Honesty is the best policy: Being upfront about your renting habits

home rental insurance

As of 2022, there were nearly 44 million housing units that were occupied by renters in the United States. This number has steadily increased for a number of reasons, the main of which being the ever-rising cost of living. For many Americans, renting can be a more affordable alternative to home ownership.

At the same time, many homeowners have found themselves in a sticky situation when it comes to rising mortgage rates and general life expenses, and to combat their seemingly endless expenses have turned to renting out a portion or floor of their home. Careful – if your agent doesn’t know about your renting habits, they should. Here’s why.

Standard home insurance is limited when it comes to renting

Home insurance is designed to cover the home, its foundation, four walls, basement, roof, etc., as well as your personal liability (your legal expenses if anyone decides to sue you for injuries or damages to their property), your belongings, and even necessary living expenses if you had to live elsewhere for a time while your home was being repaired or restored.

But home insurance is designed to cover you and other household members, not guests or unrelated (and even related!) individuals renting out a room or floor in your home. It gets especially complicated when you’re renting out parts of your home in exchange for rent payments, which changes the occupancy of your home from simply being your dwelling to now being a commercial operation.

In short, the majority of home insurance companies will not cover homes if they are also being rented out. Some home insurance companies will, under the condition that the homeowner purchases a rental endorsement. Other companies won’t want to stay “on risk” at all, and you’ll need to go elsewhere to find the coverage you need.

Why you need to be honest about your renting habits

Being upfront about all your information, including the primary occupancy of your home, is crucial. Failing to disclose your renting habits to your insurance company borders the line of insurance fraud and can easily land you in hot water if you’re found out. At best, any claims you make will be denied. At worst, your policy could be cancelled, and you’ll later have a much harder time finding coverage.

Speaking strictly from a protection POV, not being honest about your renting habits may mean you won’t acquire the protection you need to cover your rental activities. This includes, but isn’t limited to, any liability associated with your rental habits, any damages your tenant accidentally does to your property, and any fair rental income you’re entitled to that you can’t receive as a result of an insured loss.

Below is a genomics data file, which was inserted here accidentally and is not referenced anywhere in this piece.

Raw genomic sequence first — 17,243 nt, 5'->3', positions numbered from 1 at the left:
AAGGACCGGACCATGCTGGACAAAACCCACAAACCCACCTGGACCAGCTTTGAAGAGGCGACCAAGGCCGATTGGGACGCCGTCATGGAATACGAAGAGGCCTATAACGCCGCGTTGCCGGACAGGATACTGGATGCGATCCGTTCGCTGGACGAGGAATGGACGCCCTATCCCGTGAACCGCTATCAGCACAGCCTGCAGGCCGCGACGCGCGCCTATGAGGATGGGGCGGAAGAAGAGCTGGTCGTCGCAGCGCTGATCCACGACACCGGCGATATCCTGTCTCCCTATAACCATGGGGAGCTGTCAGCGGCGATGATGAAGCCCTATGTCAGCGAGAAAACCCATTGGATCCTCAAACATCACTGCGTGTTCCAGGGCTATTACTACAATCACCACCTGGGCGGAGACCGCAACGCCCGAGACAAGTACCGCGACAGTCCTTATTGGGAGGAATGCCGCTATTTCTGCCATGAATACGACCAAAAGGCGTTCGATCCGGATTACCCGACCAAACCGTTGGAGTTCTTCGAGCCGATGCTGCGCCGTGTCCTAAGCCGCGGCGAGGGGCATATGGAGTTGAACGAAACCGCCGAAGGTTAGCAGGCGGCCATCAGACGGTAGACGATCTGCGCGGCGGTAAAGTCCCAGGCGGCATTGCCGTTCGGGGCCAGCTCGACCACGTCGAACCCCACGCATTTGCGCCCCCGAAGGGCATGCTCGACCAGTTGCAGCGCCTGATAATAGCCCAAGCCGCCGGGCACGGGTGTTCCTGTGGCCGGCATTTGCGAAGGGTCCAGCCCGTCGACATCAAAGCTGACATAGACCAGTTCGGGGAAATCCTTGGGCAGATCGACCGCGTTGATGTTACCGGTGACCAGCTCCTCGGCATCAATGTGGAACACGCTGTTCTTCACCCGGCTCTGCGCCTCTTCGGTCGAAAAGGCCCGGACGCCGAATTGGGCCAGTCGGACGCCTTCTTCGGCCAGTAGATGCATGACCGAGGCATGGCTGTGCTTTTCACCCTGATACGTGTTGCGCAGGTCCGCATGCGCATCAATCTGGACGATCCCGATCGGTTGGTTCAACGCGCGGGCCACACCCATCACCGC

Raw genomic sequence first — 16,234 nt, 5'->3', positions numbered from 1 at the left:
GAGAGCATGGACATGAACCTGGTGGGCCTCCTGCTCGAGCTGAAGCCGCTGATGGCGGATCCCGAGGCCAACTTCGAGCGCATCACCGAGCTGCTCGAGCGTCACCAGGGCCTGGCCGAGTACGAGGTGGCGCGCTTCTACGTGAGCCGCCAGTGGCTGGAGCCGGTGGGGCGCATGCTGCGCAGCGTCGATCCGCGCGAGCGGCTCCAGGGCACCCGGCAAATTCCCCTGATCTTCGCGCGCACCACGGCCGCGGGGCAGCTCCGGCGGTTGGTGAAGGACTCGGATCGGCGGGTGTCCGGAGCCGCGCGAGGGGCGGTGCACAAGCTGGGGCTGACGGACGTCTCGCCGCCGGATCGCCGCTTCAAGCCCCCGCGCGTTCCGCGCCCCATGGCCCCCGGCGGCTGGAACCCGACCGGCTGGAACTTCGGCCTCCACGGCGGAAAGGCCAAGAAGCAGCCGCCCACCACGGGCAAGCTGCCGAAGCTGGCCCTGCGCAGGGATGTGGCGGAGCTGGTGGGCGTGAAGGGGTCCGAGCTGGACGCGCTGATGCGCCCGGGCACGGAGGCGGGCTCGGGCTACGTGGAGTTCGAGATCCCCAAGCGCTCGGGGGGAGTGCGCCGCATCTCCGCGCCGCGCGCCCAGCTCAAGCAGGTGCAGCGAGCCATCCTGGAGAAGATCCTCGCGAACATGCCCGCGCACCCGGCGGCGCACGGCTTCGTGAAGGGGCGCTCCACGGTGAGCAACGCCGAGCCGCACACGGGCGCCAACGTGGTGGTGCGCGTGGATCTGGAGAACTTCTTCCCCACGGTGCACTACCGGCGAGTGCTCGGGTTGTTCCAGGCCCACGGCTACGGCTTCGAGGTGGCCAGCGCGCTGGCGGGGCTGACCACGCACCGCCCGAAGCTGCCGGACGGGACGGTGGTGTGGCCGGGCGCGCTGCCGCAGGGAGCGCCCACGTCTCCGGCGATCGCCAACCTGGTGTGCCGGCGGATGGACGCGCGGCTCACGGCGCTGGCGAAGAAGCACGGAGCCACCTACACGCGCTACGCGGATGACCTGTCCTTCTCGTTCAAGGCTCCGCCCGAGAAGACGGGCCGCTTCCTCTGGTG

Will my rental activities increase my home insurance costs?

Yes, and this is often why homeowners hesitate to inform their insurance company. Adding an endorsement to cover your rental habits or even purchasing landlord insurance can cost more, but you’re likely better off disclosing your activities to your insurance company and paying the slightly increased cost than you are lying about your rental. If you’re found out, or even cancelled, your insurance costs could increase dramatically the next time you go to find coverage, and could end up costing you hundreds more dollars than you’d pay had you simply been honest about your renting habits.

Do you need to have landlord insurance?

If you rent out a part of your home, such as a bedroom or a basement, then no – not usually. Usually what will happen is your home insurance company will have you purchase a rental endorsement, which increases your protection to include landlord liability, dwelling coverage against tenant accidents, and fair income rental coverage.

If you had a second property that you didn’t occupy, such as a condo, you would need to purchase a landlord policy. You would never insure a property twice, i.e., you would never insure a property with both landlord and home insurance. Your primary home with a rental unit (bedroom or floor) can be insured with a home policy but all your rental activities may be covered under an endorsement included in your primary policy.

Do I still need insurance if I rent out my home through Airbnb?

Yes. In fact, many insurance companies will view hosting platforms, like Airbnb, as even riskier than longer-term rentals. Many insurance companies will offer short-term rental insurance as an endorsement, which you can add to your home insurance policy, or you can purchase a standalone policy for a home that is primarily used as an Airbnb property.

Note: many home-sharing platforms will offer their own insurance, which is free, but may be limited. It’s usually recommended that you purchase short-term rental insurance for more comprehensive coverage. Even if you have Airbnb-provided insurance, you’ll still need to loop your insurer in on your rental habits.


If you are renting out a part of your home, considering doing so, or are confused about anything we’ve discussed in this article, reach out! Our agents are happy to discuss your home insurance with you and review your policy to ensure you have all the coverage you need.